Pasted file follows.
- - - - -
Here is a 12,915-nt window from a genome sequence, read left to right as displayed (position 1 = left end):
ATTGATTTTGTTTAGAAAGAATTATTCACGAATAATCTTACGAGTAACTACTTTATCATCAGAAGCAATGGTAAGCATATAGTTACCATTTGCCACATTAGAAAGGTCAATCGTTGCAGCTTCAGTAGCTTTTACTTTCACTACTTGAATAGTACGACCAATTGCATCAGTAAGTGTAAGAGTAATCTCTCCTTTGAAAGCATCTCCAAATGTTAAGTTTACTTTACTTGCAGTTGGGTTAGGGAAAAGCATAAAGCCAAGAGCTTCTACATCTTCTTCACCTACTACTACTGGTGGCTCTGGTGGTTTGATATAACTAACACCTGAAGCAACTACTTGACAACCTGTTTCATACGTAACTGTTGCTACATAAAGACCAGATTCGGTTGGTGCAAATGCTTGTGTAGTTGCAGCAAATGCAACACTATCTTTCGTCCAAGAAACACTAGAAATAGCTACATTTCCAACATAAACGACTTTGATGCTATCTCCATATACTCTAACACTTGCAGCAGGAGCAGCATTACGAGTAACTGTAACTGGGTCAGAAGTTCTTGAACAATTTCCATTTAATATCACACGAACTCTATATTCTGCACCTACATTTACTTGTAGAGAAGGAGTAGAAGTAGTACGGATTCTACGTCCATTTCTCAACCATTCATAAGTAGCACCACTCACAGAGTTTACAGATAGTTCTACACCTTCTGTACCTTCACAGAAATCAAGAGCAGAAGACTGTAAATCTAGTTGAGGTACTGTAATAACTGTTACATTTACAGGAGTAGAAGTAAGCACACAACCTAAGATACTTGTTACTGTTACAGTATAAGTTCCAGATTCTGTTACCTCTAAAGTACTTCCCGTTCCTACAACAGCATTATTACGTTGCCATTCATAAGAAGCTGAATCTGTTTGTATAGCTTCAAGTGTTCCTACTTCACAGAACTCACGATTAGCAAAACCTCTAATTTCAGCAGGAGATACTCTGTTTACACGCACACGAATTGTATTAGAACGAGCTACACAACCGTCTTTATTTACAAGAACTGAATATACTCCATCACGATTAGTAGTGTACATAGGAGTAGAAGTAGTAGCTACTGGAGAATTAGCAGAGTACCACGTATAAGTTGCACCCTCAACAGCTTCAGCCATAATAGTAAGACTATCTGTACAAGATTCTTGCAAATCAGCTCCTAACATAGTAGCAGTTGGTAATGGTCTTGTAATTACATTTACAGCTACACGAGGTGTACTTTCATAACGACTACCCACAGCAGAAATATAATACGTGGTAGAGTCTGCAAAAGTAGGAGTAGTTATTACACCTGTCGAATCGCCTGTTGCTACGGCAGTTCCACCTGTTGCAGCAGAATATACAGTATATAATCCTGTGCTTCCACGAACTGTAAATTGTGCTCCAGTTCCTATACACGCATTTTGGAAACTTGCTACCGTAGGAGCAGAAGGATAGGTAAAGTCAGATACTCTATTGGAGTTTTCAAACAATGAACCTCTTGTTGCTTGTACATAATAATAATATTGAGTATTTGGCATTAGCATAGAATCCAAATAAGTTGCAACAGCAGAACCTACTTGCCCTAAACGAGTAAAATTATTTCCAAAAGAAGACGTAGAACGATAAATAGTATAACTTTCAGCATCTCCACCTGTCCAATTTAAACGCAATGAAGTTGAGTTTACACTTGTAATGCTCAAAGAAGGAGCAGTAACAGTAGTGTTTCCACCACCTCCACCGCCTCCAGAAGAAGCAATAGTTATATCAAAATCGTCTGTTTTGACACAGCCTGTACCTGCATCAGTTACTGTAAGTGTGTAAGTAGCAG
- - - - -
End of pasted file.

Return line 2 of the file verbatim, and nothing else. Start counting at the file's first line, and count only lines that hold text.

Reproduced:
ATTGATTTTGTTTAGAAAGAATTATTCACGAATAATCTTACGAGTAACTACTTTATCATCAGAAGCAATGGTAAGCATATAGTTACCATTTGCCACATTAGAAAGGTCAATCGTTGCAGCTTCAGTAGCTTTTACTTTCACTACTTGAATAGTACGACCAATTGCATCAGTAAGTGTAAGAGTAATCTCTCCTTTGAAAGCATCTCCAAATGTTAAGTTTACTTTACTTGCAGTTGGGTTAGGGAAAAGCATAAAGCCAAGAGCTTCTACATCTTCTTCACCTACTACTACTGGTGGCTCTGGTGGTTTGATATAACTAACACCTGAAGCAACTACTTGACAACCTGTTTCATACGTAACTGTTGCTACATAAAGACCAGATTCGGTTGGTGCAAATGCTTGTGTAGTTGCAGCAAATGCAACACTATCTTTCGTCCAAGAAACACTAGAAATAGCTACATTTCCAACATAAACGACTTTGATGCTATCTCCATATACTCTAACACTTGCAGCAGGAGCAGCATTACGAGTAACTGTAACTGGGTCAGAAGTTCTTGAACAATTTCCATTTAATATCACACGAACTCTATATTCTGCACCTACATTTACTTGTAGAGAAGGAGTAGAAGTAGTACGGATTCTACGTCCATTTCTCAACCATTCATAAGTAGCACCACTCACAGAGTTTACAGATAGTTCTACACCTTCTGTACCTTCACAGAAATCAAGAGCAGAAGACTGTAAATCTAGTTGAGGTACTGTAATAACTGTTACATTTACAGGAGTAGAAGTAAGCACACAACCTAAGATACTTGTTACTGTTACAGTATAAGTTCCAGATTCTGTTACCTCTAAAGTACTTCCCGTTCCTACAACAGCATTATTACGTTGCCATTCATAAGAAGCTGAATCTGTTTGTATAGCTTCAAGTGTTCCTACTTCACAGAACTCACGATTAGCAAAACCTCTAATTTCAGCAGGAGATACTCTGTTTACACGCACACGAATTGTATTAGAACGAGCTACACAACCGTCTTTATTTACAAGAACTGAATATACTCCATCACGATTAGTAGTGTACATAGGAGTAGAAGTAGTAGCTACTGGAGAATTAGCAGAGTACCACGTATAAGTTGCACCCTCAACAGCTTCAGCCATAATAGTAAGACTATCTGTACAAGATTCTTGCAAATCAGCTCCTAACATAGTAGCAGTTGGTAATGGTCTTGTAATTACATTTACAGCTACACGAGGTGTACTTTCATAACGACTACCCACAGCAGAAATATAATACGTGGTAGAGTCTGCAAAAGTAGGAGTAGTTATTACACCTGTCGAATCGCCTGTTGCTACGGCAGTTCCACCTGTTGCAGCAGAATATACAGTATATAATCCTGTGCTTCCACGAACTGTAAATTGTGCTCCAGTTCCTATACACGCATTTTGGAAACTTGCTACCGTAGGAGCAGAAGGATAGGTAAAGTCAGATACTCTATTGGAGTTTTCAAACAATGAACCTCTTGTTGCTTGTACATAATAATAATATTGAGTATTTGGCATTAGCATAGAATCCAAATAAGTTGCAACAGCAGAACCTACTTGCCCTAAACGAGTAAAATTATTTCCAAAAGAAGACGTAGAACGATAAATAGTATAACTTTCAGCATCTCCACCTGTCCAATTTAAACGCAATGAAGTTGAGTTTACACTTGTAATGCTCAAAGAAGGAGCAGTAACAGTAGTGTTTCCACCACCTCCACCGCCTCCAGAAGAAGCAATAGTTATATCAAAATCGTCTGTTTTGACACAGCCTGTACCTGCATCAGTTACTGTAAGTGTGTAAGTAGCAG